WJK authors explore effects of Paula’s gender transition on their family
by Westminster John Knox Press | Special to Presbyterian News Service
LOUISVILLE — After spending 60 years as a man, Paul Williams came out to his family as transgender, becoming Paula.
The married father of three was a prominent evangelical pastor before transitioning and recognized that transitioning would not be an easy process, personally or professionally. Nonetheless, “I’d been called [to transition], and you reject a call at your own peril,” Paula said.
Paula went on to cowrite a memoir detailing her family’s experience with her gender transition with her son, Jonathan S. Williams. “She’s My Dad: A Father’s Transition and a Son’s Redemption” was published in 2018 by Westminster John Knox Press. The duo went on to bring their message to the Ted Talk stage where their talk has been viewed nearly 1.5 million times.
Now they have explored their story with Jada Pinkett Smith, Willow Smith, and Adrienne “Gammy” Banfield-Norris on Red Table Talk. This popular web television talk show provides “a forum where the perspectives of three different generations on a wide variety of topics are shared.” Paula is joined by her son Jonathan and her youngest daughter Jana to discuss the effects of her transition on her family, transgender people in the church, and what life looks like once you lose your privilege as a straight, white male. (Paula’s first Ted Talk exploring privilege as a man and as a woman has been viewed nearly 2.5 million times.)
For youngest daughter Jana, Paula’s transition felt mostly like she had lost her father. But when she met her father as Paula for the first time, Jana said, “I was truly excited for her because I just could see that she was glowing. There was no chance that I could deny that this is who she is.” Paula’s oldest daughter, Jael, who was adopted from Calcutta as an infant, empathized and accepted Paula immediately due to her own experience of marginalization.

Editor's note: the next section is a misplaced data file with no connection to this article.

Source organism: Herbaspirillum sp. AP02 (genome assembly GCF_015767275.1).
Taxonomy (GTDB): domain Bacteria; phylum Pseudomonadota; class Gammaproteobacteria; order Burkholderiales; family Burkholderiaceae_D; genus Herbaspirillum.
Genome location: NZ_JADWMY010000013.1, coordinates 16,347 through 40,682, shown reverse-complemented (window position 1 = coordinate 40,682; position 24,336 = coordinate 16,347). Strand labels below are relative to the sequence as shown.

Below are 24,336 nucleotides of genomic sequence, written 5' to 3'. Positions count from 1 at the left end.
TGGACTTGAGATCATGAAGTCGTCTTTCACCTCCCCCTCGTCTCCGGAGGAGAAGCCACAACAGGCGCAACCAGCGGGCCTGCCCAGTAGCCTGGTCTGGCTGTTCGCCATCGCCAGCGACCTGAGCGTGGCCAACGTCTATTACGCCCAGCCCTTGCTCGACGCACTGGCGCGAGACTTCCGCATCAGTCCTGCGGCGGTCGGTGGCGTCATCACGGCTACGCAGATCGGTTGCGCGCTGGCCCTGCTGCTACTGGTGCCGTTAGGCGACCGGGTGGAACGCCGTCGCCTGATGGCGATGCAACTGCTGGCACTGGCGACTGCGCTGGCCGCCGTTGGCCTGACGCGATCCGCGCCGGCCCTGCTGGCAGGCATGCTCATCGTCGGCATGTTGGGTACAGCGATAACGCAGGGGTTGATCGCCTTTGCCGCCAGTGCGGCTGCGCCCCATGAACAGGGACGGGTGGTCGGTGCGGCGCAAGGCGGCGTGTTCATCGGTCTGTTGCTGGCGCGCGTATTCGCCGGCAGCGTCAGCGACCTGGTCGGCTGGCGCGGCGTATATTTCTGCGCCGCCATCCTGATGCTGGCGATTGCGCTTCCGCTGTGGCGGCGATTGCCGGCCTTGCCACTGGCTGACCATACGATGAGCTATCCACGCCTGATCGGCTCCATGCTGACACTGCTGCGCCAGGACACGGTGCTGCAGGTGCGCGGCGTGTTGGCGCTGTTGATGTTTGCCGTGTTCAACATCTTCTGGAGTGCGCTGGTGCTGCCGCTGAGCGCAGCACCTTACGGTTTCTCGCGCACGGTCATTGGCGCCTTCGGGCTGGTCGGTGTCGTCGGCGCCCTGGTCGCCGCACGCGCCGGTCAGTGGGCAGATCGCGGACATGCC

For Jonathan, Paul becoming Paula felt like he’d lost his North star, the person he’d looked up to his entire life. This felt especially true since Jonathan had followed in Paul’s footsteps, becoming an evangelical pastor who had been put in charge of a new church plant only three months before. Jonathan feared losing funding or being fired from his position if he were to publicly affirm Paula’s transition. Paula had already seen her fears come true, losing all of her jobs in seven days. “I lost the church, most of my friends. I lost my pension. I lost everything,” she said. “In 21 states, you can’t be fired for being transgender. But in all 50, you can be fired if you’re transgender and you work for a religious corporation.” This week, the U.S. Supreme Court heard arguments over whether Title VII of the Civil Rights Act of 1964 covers sexual orientation and transgender status.
Jonathan wrestled with what to do. “Do I continue to hold on to privilege and power? Or do I support my dad and thousands like her?” Ultimately, he could not head a church that did not outwardly include and affirm LGBTQ people. He is now Lead Pastor of Forefront Church NYC, an open and affirming church. Paula has started her own inclusive church in Colorado.
“It’s so beautiful to know both sides,” said Willow Smith, speaking of Paula’s experience as Paul and now as Paula. The table spoke of the need for better language to describe gender transition and what a family goes through when a loved one transitions. “It takes a new skill to figure out how to gracefully transition a family and a community,” said Jada.
Watch their entire talk in the episode “Living Your Truth: A Transgender Pastor Speaks Out” on “Red Table Talk.”
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Categories: Advocacy & Social Justice, Presbyterian News Service
Tags: civil rights act of 1964, forefront church nyc, jonathan s. williams, paula stone williams, red table talk, she's my dad: a father's transition and a son's redemption, ted talk, title vii, transgender, transition, U.S. Supreme Court, westminster john knox press
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